If you place a pin with incorrect orientation or want to edit some of its properties, you can get back to the Pin Properties dialog in a number of ways. With the arrow tool selected from the right hand toolbar you can: 1) double click a pin, 2) right click it to bring up the context menu and choose Edit Pin or 3) hover over it and use the E shortcut key. Now draw a rectangle around the component and move the component name and reference. To draw the rectangle, find the rectangle button on the right hand toolbar entitled Add graphic rectangle to component body. Select it and left mouse click towards the top left of the component. Now move the mouse towards the bottom right of the component. A rectangle will follow. Once at the correct location, left mouse click again to place the rectangle. Finally use the M shortcut to move the component name and reference to the correct location. When you are done, your component should look like the image below.

Copyright c

Guy van den Berg 2012 - Creative Commons Attribution Share-Alike

3.0 License - http://creativecommons.org/licenses/by-sa/3.0/

Two steps remain outstanding. We need to save our component into a library and then
Two steps remain outstanding. We need to save our component into a library and then
Two steps remain outstanding. We need to save our component into a library and then

Two steps remain outstanding. We need to save our component into a library and then tell Eeschema to use our new library. For this first component, we will create a new library (aquaponics.lib). For the second component (ATTINY85) we will add it to the existing aquaponics.lib. Still in the Component Library Editor find the button on the top toolbar labelled Save current component to new library. Click this and the New Library dialog appears. Rename the library to aquaponics.lib. Make sure you are in the correct directory (project directory) and press the Save button. You will get an information dialog saying that the new library will not be available until it is loaded by Eeschema. Dismiss this with the OK button.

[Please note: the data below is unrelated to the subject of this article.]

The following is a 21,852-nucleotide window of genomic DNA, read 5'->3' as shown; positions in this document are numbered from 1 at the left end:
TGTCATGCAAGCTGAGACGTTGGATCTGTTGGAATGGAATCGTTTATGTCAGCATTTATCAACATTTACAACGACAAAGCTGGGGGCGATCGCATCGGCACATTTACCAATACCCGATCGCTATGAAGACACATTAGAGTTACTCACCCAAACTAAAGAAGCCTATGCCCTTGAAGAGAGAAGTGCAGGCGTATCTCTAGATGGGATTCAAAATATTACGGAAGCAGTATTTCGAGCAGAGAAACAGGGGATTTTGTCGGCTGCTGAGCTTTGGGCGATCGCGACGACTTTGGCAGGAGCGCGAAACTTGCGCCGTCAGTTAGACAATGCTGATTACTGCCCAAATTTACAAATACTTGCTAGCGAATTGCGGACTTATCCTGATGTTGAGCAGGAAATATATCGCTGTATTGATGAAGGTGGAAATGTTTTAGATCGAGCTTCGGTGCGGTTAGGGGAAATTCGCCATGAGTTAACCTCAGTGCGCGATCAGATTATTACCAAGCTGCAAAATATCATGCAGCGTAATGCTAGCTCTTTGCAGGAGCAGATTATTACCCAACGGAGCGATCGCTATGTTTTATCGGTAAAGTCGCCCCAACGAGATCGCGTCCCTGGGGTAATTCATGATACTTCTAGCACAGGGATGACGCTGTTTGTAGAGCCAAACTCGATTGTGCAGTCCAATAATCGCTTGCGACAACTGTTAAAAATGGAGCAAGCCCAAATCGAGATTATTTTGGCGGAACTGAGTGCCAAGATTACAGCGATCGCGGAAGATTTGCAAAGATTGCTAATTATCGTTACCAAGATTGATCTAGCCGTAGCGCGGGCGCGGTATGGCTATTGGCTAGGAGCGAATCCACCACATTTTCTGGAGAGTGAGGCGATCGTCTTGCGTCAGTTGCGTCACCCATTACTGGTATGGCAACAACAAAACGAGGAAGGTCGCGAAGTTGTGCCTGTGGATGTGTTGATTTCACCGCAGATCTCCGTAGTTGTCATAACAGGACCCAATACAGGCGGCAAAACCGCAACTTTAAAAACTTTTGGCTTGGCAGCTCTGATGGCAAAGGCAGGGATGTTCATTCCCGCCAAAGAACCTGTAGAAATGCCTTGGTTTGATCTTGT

it is loaded by Eeschema. Dismiss this with the OK button. We can now exit the

We can now exit the Component Library Editor with the menu File then Quit.

Component Library Path

EEschema needs to know where to find libraries that you are using in your schematic. The library we just created is not yet available to EEschema. In EEschema go to the Preferences then Library menu. The following dialog will appear.

Copyright c

Guy van den Berg 2012 - Creative Commons Attribution Share-Alike

3.0 License - http://creativecommons.org/licenses/by-sa/3.0/

Press the top Add button. Notice that there are two add buttons. One for compo-
Press the top Add button. Notice that there are two add buttons. One for compo-
Press the top Add button. Notice that there are two add buttons. One for compo-

Press the top Add button. Notice that there are two add buttons. One for compo- nent libraries and a second for the library search path. I am not going to deal with search paths in this tutorial but they are pretty simple. Just add a directory to the path where you store your custom libraries. We don’t need to do this right now. Once you have clicked the Add library button, the Library files: dialog will appear. Navigate the file system and find aquaponics.lib which we created in the last step. Finally click the Open button to add the library. Then click the Ok button to dismiss the library preferences dialog.

Component Creation (existing library)

We still need to create the ATTINY85 component. We will create this in an existing library (aquaponics.lib). From Eeschema select the Library Editor: create and edit component toolbar button from the top toolbar. It may open with our previously create L78M05ACDT-TR component in it. From the Component Library Editor window, find the top toolbar button labelled Select working Library. Clicking it brings up the Select library dialog. Navigate this dialog and find the aquaponics library and click OK to dismiss the dialog.

the aquaponics library and click OK to dismiss the dialog. Now find the top toolbar button

Now find the top toolbar button Create a new component. Click it and name the

The

new component ATTINY85.

Move the name and reference off to the side.

Copyright c

Guy van den Berg 2012 - Creative Commons Attribution Share-Alike